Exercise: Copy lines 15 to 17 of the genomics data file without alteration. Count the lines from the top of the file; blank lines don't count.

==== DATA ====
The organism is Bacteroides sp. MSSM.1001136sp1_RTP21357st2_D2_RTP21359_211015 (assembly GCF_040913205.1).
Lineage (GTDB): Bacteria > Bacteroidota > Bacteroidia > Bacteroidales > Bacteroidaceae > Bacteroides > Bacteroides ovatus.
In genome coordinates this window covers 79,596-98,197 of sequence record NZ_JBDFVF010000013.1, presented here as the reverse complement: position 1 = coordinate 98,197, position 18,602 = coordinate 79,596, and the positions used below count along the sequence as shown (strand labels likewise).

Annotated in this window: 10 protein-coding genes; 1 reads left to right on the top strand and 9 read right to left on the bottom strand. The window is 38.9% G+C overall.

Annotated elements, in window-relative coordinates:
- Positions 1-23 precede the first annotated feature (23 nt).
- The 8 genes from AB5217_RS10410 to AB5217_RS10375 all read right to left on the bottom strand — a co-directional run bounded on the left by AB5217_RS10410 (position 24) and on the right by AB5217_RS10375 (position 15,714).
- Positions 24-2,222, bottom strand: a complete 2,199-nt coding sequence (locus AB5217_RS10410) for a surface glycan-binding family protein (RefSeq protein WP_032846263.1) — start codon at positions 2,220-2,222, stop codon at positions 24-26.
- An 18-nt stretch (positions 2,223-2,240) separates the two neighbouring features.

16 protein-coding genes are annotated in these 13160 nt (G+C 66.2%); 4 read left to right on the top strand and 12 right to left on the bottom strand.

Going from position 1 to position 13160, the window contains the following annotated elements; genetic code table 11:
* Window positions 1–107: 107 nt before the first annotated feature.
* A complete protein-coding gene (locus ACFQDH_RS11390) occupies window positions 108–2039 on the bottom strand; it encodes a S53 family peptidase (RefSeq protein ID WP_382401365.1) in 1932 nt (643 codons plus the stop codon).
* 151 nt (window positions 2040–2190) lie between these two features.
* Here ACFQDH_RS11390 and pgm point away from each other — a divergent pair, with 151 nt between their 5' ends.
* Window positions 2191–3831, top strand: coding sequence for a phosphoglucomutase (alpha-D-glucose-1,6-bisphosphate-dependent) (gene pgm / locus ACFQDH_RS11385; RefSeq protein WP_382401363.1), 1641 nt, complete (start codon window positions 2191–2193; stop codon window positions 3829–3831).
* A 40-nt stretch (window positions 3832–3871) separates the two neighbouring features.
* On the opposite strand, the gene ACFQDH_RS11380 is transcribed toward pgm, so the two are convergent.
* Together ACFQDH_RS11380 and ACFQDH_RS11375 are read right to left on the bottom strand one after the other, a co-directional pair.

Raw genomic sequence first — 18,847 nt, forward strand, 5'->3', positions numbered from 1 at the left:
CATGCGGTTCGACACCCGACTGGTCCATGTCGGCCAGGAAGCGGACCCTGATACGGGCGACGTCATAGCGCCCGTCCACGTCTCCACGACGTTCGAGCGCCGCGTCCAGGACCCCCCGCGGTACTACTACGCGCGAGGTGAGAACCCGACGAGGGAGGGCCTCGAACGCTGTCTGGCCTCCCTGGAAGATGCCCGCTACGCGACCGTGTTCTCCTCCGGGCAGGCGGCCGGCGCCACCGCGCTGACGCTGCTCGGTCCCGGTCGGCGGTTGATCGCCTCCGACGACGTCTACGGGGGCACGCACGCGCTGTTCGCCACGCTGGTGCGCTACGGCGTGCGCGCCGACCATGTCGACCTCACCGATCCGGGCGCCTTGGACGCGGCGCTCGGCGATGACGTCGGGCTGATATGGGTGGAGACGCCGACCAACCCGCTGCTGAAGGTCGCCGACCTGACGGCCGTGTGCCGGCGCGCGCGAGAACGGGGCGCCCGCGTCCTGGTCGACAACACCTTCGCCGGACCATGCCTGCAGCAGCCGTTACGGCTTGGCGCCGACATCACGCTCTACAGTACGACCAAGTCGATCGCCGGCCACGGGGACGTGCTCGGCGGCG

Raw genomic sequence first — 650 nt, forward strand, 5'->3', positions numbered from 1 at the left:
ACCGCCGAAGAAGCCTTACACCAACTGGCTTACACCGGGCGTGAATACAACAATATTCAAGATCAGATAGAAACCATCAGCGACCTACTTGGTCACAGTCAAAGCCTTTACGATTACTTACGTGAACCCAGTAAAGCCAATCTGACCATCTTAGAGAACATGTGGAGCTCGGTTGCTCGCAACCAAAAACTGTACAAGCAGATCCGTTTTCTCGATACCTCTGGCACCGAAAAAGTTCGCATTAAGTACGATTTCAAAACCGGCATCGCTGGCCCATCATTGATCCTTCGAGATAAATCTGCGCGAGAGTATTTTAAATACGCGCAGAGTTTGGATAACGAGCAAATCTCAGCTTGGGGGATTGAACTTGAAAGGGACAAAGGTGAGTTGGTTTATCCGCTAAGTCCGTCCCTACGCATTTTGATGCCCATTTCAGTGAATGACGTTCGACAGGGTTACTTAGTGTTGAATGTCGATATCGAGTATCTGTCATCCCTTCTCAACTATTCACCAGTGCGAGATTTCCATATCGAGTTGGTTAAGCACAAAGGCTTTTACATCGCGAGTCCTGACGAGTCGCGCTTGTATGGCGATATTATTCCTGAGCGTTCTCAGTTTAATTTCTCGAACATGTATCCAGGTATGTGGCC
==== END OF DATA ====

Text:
* Here ACFQDH_RS11390 and pgm point away from each other — a divergent pair, with 151 nt between their 5' ends.
* Window positions 2191–3831, top strand: coding sequence for a phosphoglucomutase (alpha-D-glucose-1,6-bisphosphate-dependent) (gene pgm / locus ACFQDH_RS11385; RefSeq protein WP_382401363.1), 1641 nt, complete (start codon window positions 2191–2193; stop codon window positions 3829–3831).
* A 40-nt stretch (window positions 3832–3871) separates the two neighbouring features.